Practice Safe Driving in Work Zones
Summer in Reno. The season of Artown, Aces games, floating the Truckee, concerts in the park, and road construction – lots and lots of road construction. If you’ve been driving around town this summer, you have no doubt seen many a detour sign, road closed warning, changing traffic patterns, and motorists driving faster or more carelessly than they should.
On average more than 40,000 injuries occur each year in highway work zone-related crashes. And those using a mobile device in a work zone are four times more likely to be involved in a car crash.1 Did you know that car accidents in construction zones account for as much as 60 percent of all traffic delays?2 It’s accidents, not volume of traffic that create the majority of delays.
Here is a list of some of the more major road construction zones in Reno:
In Reno, we have major road construction on South Virginia between Plumb and Liberty due to the Midtown road improvement project. There are many detours and changing traffic patterns on this stretch of road so stay alert – but don’t forget to still support your local midtown businesses!
Additionally, there are several neighborhoods off Arlington that are being affected by heavy construction and road closures due to underground infrastructure improvements. There are many one-way streets in these neighborhoods, so be alert to detour signs.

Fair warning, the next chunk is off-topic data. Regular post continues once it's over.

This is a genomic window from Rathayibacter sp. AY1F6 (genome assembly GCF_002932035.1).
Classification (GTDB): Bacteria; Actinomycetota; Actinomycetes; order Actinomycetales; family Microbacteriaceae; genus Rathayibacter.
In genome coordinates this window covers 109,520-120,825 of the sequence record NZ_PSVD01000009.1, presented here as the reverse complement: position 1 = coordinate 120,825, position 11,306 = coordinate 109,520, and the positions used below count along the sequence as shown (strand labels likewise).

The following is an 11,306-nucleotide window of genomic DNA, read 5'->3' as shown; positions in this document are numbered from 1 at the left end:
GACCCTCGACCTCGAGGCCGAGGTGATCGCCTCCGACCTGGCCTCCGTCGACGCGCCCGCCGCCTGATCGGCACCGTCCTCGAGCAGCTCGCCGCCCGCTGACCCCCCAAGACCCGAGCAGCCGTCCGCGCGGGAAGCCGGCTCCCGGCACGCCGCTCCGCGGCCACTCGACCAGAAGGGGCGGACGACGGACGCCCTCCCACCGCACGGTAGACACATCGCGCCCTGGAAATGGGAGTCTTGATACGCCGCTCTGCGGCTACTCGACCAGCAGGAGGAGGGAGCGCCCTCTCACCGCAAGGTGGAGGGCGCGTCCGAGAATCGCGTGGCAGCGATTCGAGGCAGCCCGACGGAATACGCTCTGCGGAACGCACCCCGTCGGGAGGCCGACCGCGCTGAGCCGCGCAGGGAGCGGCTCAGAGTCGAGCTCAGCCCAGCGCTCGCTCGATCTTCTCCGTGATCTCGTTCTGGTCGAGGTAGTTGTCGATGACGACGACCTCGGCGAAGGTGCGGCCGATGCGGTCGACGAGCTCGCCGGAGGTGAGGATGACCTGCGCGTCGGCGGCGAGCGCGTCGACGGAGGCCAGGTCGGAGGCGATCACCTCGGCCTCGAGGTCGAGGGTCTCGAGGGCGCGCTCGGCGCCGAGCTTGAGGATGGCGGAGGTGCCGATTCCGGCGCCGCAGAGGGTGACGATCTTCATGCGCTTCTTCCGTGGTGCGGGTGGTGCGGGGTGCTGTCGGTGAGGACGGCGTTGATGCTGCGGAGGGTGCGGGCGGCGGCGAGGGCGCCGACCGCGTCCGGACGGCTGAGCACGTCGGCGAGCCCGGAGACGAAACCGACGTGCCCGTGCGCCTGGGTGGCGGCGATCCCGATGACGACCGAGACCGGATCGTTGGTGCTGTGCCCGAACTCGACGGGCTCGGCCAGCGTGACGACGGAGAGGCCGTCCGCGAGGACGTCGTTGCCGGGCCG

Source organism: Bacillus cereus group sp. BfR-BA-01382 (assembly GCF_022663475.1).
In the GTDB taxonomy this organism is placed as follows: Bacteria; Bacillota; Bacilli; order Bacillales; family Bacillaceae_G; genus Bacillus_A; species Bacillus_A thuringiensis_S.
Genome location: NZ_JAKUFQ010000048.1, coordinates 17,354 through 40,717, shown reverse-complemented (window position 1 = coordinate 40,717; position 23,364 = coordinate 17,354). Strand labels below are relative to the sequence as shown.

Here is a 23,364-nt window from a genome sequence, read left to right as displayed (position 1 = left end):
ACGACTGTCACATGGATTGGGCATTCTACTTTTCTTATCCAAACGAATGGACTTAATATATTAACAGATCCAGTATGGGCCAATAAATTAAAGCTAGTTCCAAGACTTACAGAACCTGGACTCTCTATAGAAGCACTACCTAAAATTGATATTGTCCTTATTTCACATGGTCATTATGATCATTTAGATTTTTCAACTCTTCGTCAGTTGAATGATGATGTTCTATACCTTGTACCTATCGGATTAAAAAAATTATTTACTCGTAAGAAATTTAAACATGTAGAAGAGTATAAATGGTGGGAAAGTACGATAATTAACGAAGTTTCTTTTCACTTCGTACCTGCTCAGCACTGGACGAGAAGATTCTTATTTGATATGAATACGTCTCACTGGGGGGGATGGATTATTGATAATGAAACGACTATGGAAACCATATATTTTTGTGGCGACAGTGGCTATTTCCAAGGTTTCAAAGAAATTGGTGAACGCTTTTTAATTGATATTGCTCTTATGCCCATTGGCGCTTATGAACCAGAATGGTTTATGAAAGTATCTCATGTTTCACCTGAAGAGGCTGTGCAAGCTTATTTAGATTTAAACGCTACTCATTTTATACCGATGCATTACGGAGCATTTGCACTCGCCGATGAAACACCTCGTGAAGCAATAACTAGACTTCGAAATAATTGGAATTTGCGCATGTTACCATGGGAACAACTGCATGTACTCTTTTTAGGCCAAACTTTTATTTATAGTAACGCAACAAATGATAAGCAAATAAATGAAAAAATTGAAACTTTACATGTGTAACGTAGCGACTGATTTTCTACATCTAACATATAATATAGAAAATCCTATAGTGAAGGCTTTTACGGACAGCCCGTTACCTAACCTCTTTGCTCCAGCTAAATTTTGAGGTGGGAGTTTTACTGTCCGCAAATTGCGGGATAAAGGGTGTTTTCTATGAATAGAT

In the Damonte Ranch area there is heavy home and retail construction, so be aware of increased large truck presence and heavy equipment. Roads are also being widened in these neighborhoods in anticipation of heavier traffic with increased populations.
Freeway construction is an ever-present reality in the summer so be especially aware of cone zones and decreased speed signs on I-80 and I-580 throughout these hotter months.
When you are in a construction zone, it is important to follow these 5 tips to help you avoid a car accident.
- Watch your speed. Construction zones almost always have a 10 to 15-mile speed decrease and if you’re caught speeding, it can mean big fines and negatively impact your insurance costs.
- Leave a safe distance. Traffic patterns can change and squeeze lanes, resulting in quick slowdowns or unexpected stops. Keeping a safe distance will help avoid a rear end accident or multi car pileup.
- Plan an alternative route. If you can avoid construction zones on your commute, do it. Plan ahead and check for road closures or construction zones before leaving or use an app like Waze to help you navigate around construction zones, accidents, and rush hour traffic.
- Don’t change lanes in a construction zone. Once in a construction zone, try and maintain your lane. Changing lanes when traffic is squeezed or patterns have changed is dangerous and creates unnecessary hazards for you and your fellow drivers.
- As always, stay off your phone. Don’t text and drive and only use a hands-free device when talking and driving. Mobile phones are a leading cause of distracted driving and car accidents.
If you find yourself in a car accident and have suffered injury or property damage, contact Matt Dion for a free consultation. He will help you determine if you have a claim and how best to pursue compensation.
1. N.J. Medeiros-Ward, “The Science of Distracted Driving,” Car-Talk Blog, Utah Applied Cognition Laboratory
2.Rocky Mountain Insurance Information Association